Recognition and Recall of Words With a Single Meaning

Table of Contents


The experiment “Recognition and recall of words with a single meaning” was conducted by Paul Muter (1984) to verify the generation-recognition theory. Muter hypothesized that when a word has a non-unique meaning, subjects would have the usual pattern of recognition failure. However, when a word has a unique meaning, the subjects would be immune to the usual pattern of recognition failure, as predicted by the generation-recognition theory. He was of the opinion that there was a significant doubt whether single-meaning words in a dictionary would be represented by a single node. So instead of using words from the dictionary, he preferred to use surnames to carry out the experiment.


Twenty-Four student volunteers participated in the experiment. Muter used ninety-six common and unique names for the experiment. Of the ninety-six names, 24 were common target names and 24 were unique target names. The remaining 48 names were lures, of them 24 were common lures and 24 were unique lures. The criteria for selecting the names were as follows: For the 24 unique targets, names were selected from the Random House Dictionary. Nine of these 24 names appeared even once in the Toronto telephone directory. For 24 common targets, names were selected from the random house Dictionary and were sufficiently common to take up at least half a column in the Toronto telephone directory. Each one of these 48 famous people had achieved their fame before 1950.

For the lures, 24 unique names were taken from the Toronto telephone directory and appeared exactly once in the directory. The 24 common lures took up at least half a column in the Toronto telephone directory. None of the lures were listed in the Random House Dictionary.

Muter conducted two experiments, a recognition test and a recall test. For the recognition test, the subjects were given a test sheet containing all the 96 words and asked to circle the names that they recognize. For the recall test, the subjects were given cues for all the 48 target names and asked to write the names of the person whom the cue identified.

Results and Discussion

The experiment found a substantial recognition failure of recallable words for common famous names and virtually no recognition failure of recallable words for unique famous names. In the unique condition there were only two instances where a subject recalled but failed to recognize a famous name. In the common condition, the overall recognition rate of recallable names was higher and substantial. The false-alarm rate was 5.4% for unique lures and 14.9 % for common lures.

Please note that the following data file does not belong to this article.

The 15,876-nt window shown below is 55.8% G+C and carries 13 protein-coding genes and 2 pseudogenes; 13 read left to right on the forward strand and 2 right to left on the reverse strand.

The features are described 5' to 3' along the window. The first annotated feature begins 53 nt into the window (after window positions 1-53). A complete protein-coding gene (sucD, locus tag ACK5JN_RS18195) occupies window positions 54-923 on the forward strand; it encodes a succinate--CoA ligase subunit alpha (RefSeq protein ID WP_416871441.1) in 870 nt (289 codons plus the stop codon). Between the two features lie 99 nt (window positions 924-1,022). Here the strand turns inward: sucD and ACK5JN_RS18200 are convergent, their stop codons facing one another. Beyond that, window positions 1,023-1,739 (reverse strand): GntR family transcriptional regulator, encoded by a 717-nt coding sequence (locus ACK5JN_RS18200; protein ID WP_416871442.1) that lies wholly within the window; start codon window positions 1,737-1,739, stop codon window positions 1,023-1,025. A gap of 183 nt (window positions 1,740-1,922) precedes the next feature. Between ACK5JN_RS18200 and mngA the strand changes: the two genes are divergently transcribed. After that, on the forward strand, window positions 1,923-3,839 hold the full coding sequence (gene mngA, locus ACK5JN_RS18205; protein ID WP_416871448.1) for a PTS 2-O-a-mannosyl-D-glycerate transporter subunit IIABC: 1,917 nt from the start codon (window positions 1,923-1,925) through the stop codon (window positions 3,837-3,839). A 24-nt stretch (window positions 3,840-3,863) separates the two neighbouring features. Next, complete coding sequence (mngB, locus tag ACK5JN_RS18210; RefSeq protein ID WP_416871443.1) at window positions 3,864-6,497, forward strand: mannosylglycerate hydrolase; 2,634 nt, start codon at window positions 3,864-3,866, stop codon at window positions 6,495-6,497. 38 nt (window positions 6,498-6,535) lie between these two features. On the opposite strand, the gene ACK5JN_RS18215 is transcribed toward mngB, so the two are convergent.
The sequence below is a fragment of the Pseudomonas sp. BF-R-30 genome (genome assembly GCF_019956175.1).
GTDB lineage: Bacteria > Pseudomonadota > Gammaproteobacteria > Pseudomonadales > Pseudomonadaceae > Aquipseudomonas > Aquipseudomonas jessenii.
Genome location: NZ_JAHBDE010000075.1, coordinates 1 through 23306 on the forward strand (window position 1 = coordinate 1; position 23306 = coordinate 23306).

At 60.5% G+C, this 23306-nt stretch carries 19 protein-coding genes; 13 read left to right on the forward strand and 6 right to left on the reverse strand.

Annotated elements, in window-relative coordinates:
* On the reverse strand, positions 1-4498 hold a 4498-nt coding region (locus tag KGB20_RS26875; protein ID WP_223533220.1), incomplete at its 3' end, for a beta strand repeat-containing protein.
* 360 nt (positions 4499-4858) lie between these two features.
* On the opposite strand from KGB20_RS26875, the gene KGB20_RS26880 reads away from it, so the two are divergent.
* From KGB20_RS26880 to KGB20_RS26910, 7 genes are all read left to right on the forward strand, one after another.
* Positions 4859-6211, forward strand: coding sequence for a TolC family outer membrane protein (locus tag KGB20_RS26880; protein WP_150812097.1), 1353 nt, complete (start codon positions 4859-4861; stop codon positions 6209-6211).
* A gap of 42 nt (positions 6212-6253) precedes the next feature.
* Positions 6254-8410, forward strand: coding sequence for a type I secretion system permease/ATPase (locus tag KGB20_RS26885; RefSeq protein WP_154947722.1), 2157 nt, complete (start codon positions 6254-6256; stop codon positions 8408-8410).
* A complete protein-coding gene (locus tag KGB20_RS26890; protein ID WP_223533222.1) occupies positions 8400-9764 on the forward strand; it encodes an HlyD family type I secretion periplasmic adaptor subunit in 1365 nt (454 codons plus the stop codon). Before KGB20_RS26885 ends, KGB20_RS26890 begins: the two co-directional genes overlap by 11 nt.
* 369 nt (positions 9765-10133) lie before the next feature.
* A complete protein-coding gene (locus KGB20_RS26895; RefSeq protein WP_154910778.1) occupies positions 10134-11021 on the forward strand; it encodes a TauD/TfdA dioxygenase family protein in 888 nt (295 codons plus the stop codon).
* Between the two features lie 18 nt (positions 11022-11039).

Based on these results, Muter concludes that the experiment corroborates the generation recognition theory. According to the theory, for a common name, it is possible that a non-famous node will be accessed at the time of recognition test and famous node will be accessed at the time of the recall test, leading to recognition failure of recallable words. However, since in the case of unique names, there is only one node in the memory, if this node has been successfully accessed there would be no failure in recognition.


The experiment took into account most of the aspects which lead to recognition and recall failure. It also explains all the possible reasons for deviations from the expected results. Based on extremely low failure to recognize recallable words, Muter concludes that the experiment collaborates the generation-recognition theory. Muter also gives an alternative interpretation in terms of “the amount overlap between encoded features in the retrieval cue and the encoded features in the memory trace.” Although this alternative explanation makes sense, it deviates from the topic of single-node recognition and creates confusion as to the result of the experiment. The author should have left the alternative explanation to future researchers. Also the alternative explanation is not properly substantiated by the experiment. This explanation is more of a theory rather than the result of the experiment.

The author has carried out a comprehensive study taking care to include a number of unique and common names of both famous and non-famous names. However, the recall test poses a small problem. Some of the cues given to help subjects recall the famous people are too abstract and may have resulted in failure to recall famous people. On the other hand, doing the recognition test immediately before the recall test would have primed up some of the subjects to recall the famous names. A gap of a few days between the recognition test and recall test would have been better able to predict a subject’s ability to recognize recallable words.

Overall, the experiment was a success and goes a long way in explaining the workings of human memory and our ability to recognize certain words and things and not recognize others. It helps us understand certain memory-related aspects of our behavior and how we learn and remember things. It also helps explain why some things tend to remain in memory while other we tend to forget. It is obvious from the experiment that when something is unique and different, it is easier to be remembered than those things which are common and routine.


Muter, P. (1984). Recognition and recall of words with a single meaning. Journal of Experimental Psychology: Learning, Memory, and Cognition, 10(2), 198-202.